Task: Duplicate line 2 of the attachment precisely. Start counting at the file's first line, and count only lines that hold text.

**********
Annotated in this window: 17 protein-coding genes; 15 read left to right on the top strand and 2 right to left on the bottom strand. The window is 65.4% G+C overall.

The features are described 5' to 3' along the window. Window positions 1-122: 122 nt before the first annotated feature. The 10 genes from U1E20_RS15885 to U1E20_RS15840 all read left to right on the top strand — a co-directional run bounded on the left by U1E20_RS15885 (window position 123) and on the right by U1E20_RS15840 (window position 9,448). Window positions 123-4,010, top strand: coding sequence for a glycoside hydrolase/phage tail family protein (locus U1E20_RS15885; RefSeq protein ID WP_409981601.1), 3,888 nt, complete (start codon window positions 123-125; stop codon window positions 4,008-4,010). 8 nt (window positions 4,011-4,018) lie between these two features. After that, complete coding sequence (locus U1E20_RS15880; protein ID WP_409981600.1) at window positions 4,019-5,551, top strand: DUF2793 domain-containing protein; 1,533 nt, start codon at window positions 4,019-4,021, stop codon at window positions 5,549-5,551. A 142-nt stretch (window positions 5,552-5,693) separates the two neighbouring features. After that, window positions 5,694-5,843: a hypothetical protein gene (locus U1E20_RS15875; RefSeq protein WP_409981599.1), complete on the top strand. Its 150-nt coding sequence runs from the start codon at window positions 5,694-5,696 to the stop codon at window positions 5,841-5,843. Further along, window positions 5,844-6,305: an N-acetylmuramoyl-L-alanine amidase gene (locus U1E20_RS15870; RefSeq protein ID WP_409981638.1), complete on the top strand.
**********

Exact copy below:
The features are described 5' to 3' along the window. Window positions 1-122: 122 nt before the first annotated feature. The 10 genes from U1E20_RS15885 to U1E20_RS15840 all read left to right on the top strand — a co-directional run bounded on the left by U1E20_RS15885 (window position 123) and on the right by U1E20_RS15840 (window position 9,448). Window positions 123-4,010, top strand: coding sequence for a glycoside hydrolase/phage tail family protein (locus U1E20_RS15885; RefSeq protein ID WP_409981601.1), 3,888 nt, complete (start codon window positions 123-125; stop codon window positions 4,008-4,010). 8 nt (window positions 4,011-4,018) lie between these two features. After that, complete coding sequence (locus U1E20_RS15880; protein ID WP_409981600.1) at window positions 4,019-5,551, top strand: DUF2793 domain-containing protein; 1,533 nt, start codon at window positions 4,019-4,021, stop codon at window positions 5,549-5,551. A 142-nt stretch (window positions 5,552-5,693) separates the two neighbouring features. After that, window positions 5,694-5,843: a hypothetical protein gene (locus U1E20_RS15875; RefSeq protein WP_409981599.1), complete on the top strand. Its 150-nt coding sequence runs from the start codon at window positions 5,694-5,696 to the stop codon at window positions 5,841-5,843. Further along, window positions 5,844-6,305: an N-acetylmuramoyl-L-alanine amidase gene (locus U1E20_RS15870; RefSeq protein ID WP_409981638.1), complete on the top strand.